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Mortgage Monitor: Delinquencies Improve, Cost of Homeownership Increases

Homeownership is becoming increasingly expensive, serious delinquencies are elevated but improving, borrowers are still making use of forbearance plans, foreclosures are minuscule, and home-owning households collectively have trillions of dollars in tappable home equity. It is all detailed in the monthly Mortgage Monitor from Black Knight's data and analytics team, which examines a variety of issues related to the mortgage finance and housing industries.


Home prices have grown to astronomical levels— at almost 18% year-over-year, May's home price growth dwarfed April’s, which was a steep 14.8%, according to the analysts at Black Knight.

For the third consecutive month, home price growth in the U.S. hit an all time-high, the researchers point out. Black Knight's Data and Analytics President Ben Graboske says the growth has been widespread, with appreciation accelerating in each of the country's 100 largest metropolitan areas in May, and his team expects prices to continue increasing throughout the year.

"Frankly, home values are appreciating at rates we've simply never seen before, as low interest rates, ultra-scarce inventory and increasingly competitive homebuyers combine to create a truly unprecedented market," Graboske said.

Not only are prices for house hunting hopefuls increasingly out of reach, but also principal and interest payments are up 18% to $191 a month and, even with rates around 3% the payment-to-income ratio is up. It takes 21.3% of the median household income to make the monthly payment on the average priced home purchase assuming 20% down.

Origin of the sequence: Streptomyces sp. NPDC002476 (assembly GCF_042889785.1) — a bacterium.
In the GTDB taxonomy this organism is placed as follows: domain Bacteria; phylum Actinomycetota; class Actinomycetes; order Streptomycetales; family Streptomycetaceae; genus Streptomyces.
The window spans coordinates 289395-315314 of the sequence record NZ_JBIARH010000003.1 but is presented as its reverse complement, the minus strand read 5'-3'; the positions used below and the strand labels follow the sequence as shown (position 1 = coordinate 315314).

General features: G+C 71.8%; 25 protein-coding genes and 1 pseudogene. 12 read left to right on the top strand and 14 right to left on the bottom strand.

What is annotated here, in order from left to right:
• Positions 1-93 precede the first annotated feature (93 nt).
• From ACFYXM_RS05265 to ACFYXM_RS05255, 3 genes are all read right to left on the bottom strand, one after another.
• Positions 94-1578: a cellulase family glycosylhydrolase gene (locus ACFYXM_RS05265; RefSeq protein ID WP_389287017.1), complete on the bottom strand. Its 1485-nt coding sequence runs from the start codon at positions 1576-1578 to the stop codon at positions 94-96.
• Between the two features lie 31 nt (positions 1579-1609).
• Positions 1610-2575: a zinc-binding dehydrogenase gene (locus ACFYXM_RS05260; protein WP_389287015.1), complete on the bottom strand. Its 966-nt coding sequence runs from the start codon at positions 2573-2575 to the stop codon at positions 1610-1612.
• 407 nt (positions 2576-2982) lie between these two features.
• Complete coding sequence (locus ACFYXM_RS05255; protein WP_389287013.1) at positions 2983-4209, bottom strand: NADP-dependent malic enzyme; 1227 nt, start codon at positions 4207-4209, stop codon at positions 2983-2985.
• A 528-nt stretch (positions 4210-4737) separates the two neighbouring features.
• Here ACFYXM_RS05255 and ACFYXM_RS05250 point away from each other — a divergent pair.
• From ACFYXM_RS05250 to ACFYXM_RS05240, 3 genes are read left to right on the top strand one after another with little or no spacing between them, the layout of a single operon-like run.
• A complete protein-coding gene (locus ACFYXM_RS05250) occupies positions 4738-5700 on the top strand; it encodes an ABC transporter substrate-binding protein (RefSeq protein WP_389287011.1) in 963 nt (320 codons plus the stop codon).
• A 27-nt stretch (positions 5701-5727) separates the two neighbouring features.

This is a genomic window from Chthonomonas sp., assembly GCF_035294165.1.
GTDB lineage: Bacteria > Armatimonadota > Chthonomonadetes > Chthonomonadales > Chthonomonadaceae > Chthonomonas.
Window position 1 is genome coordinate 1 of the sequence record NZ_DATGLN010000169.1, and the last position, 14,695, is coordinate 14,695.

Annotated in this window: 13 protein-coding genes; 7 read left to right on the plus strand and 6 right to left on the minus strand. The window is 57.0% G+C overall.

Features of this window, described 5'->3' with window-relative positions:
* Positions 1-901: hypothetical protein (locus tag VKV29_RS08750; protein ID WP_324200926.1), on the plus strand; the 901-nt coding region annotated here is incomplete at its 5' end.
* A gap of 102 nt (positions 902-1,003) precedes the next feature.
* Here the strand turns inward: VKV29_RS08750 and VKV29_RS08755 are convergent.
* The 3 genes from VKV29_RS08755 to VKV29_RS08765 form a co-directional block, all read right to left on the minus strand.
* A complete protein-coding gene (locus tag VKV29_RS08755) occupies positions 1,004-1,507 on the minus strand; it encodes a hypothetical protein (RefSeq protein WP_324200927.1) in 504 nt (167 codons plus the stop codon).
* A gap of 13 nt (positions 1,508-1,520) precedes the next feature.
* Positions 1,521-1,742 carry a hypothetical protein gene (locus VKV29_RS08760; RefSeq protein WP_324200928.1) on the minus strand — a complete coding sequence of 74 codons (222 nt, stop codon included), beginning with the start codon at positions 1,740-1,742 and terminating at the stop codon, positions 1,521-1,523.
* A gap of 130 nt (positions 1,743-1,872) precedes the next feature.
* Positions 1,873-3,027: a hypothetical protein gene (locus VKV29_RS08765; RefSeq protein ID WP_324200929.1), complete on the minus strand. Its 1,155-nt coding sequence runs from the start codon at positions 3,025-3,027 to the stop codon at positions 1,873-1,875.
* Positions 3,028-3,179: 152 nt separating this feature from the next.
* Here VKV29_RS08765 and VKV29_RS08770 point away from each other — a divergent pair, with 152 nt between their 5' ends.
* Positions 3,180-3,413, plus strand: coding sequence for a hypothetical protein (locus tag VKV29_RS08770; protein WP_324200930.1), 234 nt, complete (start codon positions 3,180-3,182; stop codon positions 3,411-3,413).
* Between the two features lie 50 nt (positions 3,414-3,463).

Late payments

May’s 1.5% mortgage delinquency increase is only the second since the pandemic recovery began last June and appears to be calendar related and likely temporary, the report showed.

"Through the 25th of the month, 91.8% of mortgage holders had made their May payment, the most since the pandemic’s onset at that point," the researchers noted. "This suggests delinquencies would have continued a downward trend were it not for the [Memorial] holiday falling at the end of the month."

An estimated 7.25 million borrowers have participated in forbearance programs at one point or another throughout the pandemic, representing 14% of all homeowners, Black Knight reports. More than 70% of all participants have since left their plans, while 28% remain in active forbearance. In general, Black Knight (which issues weekly forbearance updates [1]) points out that the forbearance landscape is improving, if slowly.

The rate of foreclosure activity is down 2.5% for the month, hitting another record low. That's due to moratoria and forbearance programs.


As home prices skyrocket, options for existing homeowners increase.

"Obviously, as home values increase, so do levels of available, tappable equity, which hit an all-time high of $8.1 trillion in Q1," Graboske said. "In turn, rising equity levels provide homeowners with more refinance options—switching from an FHA to a GSE loan, for example, to both lower a borrower's interest rate and potentially eliminate mortgage insurance payments at the same time."

Another stat of note: overall mortgage debt now accounts for less than 48% of associated home values, the lowest leverage rate on record dating back to at least 2005.


Mortgage-backed securities data from Black Knight showed Government National Mortgage Association (Ginnie Mae) [2] securities made up approximately one third of agency securitizations leading up to the pandemic, but that share has dropped to less than 25% in recent month. The loss in market share has been driven in large part by borrowers with higher balances, equity levels and credit scores being more reactive to refi incentive and tending to favor GSE mortgages, according to the report.

Black Knight's 20-plus page report is available on BlackKnight.com [3].